For a few minutes after she took the stage at Brooklyn’s Wingate Park on Monday night, it was possible to mistake Lauryn Hill for Sly Stone. Not just because she was two hours late, leading the MC (and Brooklyn borough president) Marty Markowitz to offer constant, nervous reassurances that she was on her way. Nor because her outfit – sleeveless tasselled red leather jacket with pink and blue plaid baggy pants, offset with giant triangle earrings, numerous necklaces, bangles, and an enormous black heart-shaped ring – recalled the glory days of early-1970s fashion. There was also a familiar jerkiness to her movements, a spasmodic energy that spoke of eccentricity and exile.
Hill has become a mysterious figure in the 10 years since The Miseducation of Lauryn Hill sold millions of copies. In the latest odd, sad story about her, the rapper Wyclef Jean blames her egotism for undermining the reunion of their old group, the Fugees. But this show, her first extended New York performance in years, also referenced the 1970s in more positive ways. It turns out that Lauryn Hill has been working with a funk band that’s equal parts Family Stone, Fela Kuti, and James Brown and Bob Marley at their most rock-friendly. They assaulted an unsuspecting open-air audience, nearly 10,000 strong, with high-energy, 10-minute jams that mixed up new and old material with Marley and Nina Simone covers – often within a single song.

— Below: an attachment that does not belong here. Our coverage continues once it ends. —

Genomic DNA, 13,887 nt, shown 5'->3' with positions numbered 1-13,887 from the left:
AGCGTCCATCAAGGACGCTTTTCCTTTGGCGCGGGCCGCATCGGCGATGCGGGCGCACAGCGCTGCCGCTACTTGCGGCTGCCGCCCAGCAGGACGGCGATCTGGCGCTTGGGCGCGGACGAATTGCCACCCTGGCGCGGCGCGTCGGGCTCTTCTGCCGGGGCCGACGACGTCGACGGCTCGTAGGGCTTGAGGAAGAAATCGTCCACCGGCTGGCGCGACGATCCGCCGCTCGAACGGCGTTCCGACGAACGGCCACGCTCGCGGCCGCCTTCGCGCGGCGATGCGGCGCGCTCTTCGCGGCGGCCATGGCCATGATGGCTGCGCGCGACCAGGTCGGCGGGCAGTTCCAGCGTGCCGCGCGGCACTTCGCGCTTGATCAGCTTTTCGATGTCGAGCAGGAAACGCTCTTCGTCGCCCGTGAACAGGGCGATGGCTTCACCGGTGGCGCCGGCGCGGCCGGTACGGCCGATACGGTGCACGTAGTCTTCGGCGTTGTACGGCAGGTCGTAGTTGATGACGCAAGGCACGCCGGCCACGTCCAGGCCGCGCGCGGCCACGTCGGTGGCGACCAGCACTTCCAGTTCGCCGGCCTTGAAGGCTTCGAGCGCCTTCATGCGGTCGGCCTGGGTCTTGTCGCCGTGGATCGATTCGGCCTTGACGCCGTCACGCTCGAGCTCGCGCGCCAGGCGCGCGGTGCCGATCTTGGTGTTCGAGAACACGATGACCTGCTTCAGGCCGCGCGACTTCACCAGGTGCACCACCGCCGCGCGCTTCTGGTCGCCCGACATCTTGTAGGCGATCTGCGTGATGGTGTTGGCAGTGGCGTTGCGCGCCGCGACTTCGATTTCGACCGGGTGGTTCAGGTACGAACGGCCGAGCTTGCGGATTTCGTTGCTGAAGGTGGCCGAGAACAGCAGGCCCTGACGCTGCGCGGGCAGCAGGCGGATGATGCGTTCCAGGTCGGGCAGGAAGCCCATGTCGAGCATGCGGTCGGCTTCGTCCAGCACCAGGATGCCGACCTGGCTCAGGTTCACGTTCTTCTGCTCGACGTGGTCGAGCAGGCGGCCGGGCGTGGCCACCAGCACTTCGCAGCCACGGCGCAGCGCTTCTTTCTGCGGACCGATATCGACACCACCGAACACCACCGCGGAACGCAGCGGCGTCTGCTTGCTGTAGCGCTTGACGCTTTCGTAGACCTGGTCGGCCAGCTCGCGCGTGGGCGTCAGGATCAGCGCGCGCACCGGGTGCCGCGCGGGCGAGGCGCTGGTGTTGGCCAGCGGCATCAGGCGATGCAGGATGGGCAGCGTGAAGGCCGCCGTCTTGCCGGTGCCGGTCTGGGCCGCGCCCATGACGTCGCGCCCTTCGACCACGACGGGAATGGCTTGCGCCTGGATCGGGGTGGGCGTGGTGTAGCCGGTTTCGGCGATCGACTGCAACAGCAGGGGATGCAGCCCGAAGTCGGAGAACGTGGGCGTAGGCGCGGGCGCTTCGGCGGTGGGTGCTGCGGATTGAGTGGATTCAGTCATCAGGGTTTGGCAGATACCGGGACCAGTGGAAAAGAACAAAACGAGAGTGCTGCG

Hill sounded ragged – she blamed European touring – but somehow that fitted the aggressive, ramshackle mood of the music perfectly. With three drummers and a horn section on stage, her voice often blended into a wall of sound as she rapped at double speed and constantly drove the musicians forward with barked instructions and gesticulations.
There were genuinely affecting versions of slower classics such as “Ex-Factor” and the Fugees’ “Killing Me Softly”, and the band’s ability to transition back and forth from funk to reggae was impressive, but the highlights were the heaviest moments. Driven by intense guitar riffs and bombastic drums, “Fugee-La” and “Everything is Everything” could have been played by Led Zeppelin. When she prefaced “Doo Wop (That Thing)” with a version of “Will You Still Love Me Tomorrow?” it sounded like a question for the audience. The answer is still unclear, but there does appear to be hope for Lauryn Hill.
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